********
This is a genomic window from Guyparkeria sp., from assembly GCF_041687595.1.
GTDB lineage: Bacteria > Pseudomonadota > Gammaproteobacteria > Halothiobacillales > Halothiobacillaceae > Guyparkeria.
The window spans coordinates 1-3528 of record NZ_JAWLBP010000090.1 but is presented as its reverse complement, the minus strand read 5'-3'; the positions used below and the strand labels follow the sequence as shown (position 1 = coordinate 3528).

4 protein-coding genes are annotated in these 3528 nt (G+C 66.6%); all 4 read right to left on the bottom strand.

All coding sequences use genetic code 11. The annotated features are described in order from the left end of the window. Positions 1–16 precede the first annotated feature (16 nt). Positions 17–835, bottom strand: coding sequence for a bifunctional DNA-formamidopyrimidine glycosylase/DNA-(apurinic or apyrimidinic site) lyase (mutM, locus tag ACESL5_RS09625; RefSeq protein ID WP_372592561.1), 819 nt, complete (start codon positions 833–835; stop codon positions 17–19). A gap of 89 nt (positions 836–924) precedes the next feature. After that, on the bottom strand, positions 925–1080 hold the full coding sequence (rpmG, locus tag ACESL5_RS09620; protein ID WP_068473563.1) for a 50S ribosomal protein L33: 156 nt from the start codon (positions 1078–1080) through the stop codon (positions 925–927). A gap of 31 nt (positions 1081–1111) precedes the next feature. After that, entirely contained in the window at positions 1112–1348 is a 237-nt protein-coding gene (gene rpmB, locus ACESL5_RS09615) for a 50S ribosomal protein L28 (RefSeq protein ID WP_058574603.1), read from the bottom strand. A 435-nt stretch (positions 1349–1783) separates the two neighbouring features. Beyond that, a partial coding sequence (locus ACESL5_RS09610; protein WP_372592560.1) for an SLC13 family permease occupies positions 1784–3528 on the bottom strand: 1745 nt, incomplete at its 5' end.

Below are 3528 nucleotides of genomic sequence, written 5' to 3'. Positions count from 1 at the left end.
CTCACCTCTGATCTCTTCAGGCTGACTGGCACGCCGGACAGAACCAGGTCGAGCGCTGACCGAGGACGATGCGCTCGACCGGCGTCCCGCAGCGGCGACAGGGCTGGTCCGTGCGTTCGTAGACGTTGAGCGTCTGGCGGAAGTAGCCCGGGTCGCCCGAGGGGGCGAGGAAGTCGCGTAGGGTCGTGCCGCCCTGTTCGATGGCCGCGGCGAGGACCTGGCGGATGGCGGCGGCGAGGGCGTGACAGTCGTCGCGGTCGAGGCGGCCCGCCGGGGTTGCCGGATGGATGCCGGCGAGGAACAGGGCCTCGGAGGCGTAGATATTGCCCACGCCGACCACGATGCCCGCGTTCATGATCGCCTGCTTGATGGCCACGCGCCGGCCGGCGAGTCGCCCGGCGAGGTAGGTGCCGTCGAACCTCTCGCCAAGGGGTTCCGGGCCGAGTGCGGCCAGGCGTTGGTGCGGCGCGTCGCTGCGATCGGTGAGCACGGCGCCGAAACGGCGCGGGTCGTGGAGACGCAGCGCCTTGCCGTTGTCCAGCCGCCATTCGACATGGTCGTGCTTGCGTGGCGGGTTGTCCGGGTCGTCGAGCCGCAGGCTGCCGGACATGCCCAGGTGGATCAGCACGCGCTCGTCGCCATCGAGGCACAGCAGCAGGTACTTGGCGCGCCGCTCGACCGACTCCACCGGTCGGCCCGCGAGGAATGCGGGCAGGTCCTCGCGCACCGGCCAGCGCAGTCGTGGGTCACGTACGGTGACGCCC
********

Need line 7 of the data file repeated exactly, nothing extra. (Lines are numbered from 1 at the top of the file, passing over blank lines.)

CTCACCTCTGATCTCTTCAGGCTGACTGGCACGCCGGACAGAACCAGGTCGAGCGCTGACCGAGGACGATGCGCTCGACCGGCGTCCCGCAGCGGCGACAGGGCTGGTCCGTGCGTTCGTAGACGTTGAGCGTCTGGCGGAAGTAGCCCGGGTCGCCCGAGGGGGCGAGGAAGTCGCGTAGGGTCGTGCCGCCCTGTTCGATGGCCGCGGCGAGGACCTGGCGGATGGCGGCGGCGAGGGCGTGACAGTCGTCGCGGTCGAGGCGGCCCGCCGGGGTTGCCGGATGGATGCCGGCGAGGAACAGGGCCTCGGAGGCGTAGATATTGCCCACGCCGACCACGATGCCCGCGTTCATGATCGCCTGCTTGATGGCCACGCGCCGGCCGGCGAGTCGCCCGGCGAGGTAGGTGCCGTCGAACCTCTCGCCAAGGGGTTCCGGGCCGAGTGCGGCCAGGCGTTGGTGCGGCGCGTCGCTGCGATCGGTGAGCACGGCGCCGAAACGGCGCGGGTCGTGGAGACGCAGCGCCTTGCCGTTGTCCAGCCGCCATTCGACATGGTCGTGCTTGCGTGGCGGGTTGTCCGGGTCGTCGAGCCGCAGGCTGCCGGACATGCCCAGGTGGATCAGCACGCGCTCGTCGCCATCGAGGCACAGCAGCAGGTACTTGGCGCGCCGCTCGACCGACTCCACCGGTCGGCCCGCGAGGAATGCGGGCAGGTCCTCGCGCACCGGCCAGCGCAGTCGTGGGTCACGTACGGTGACGCCC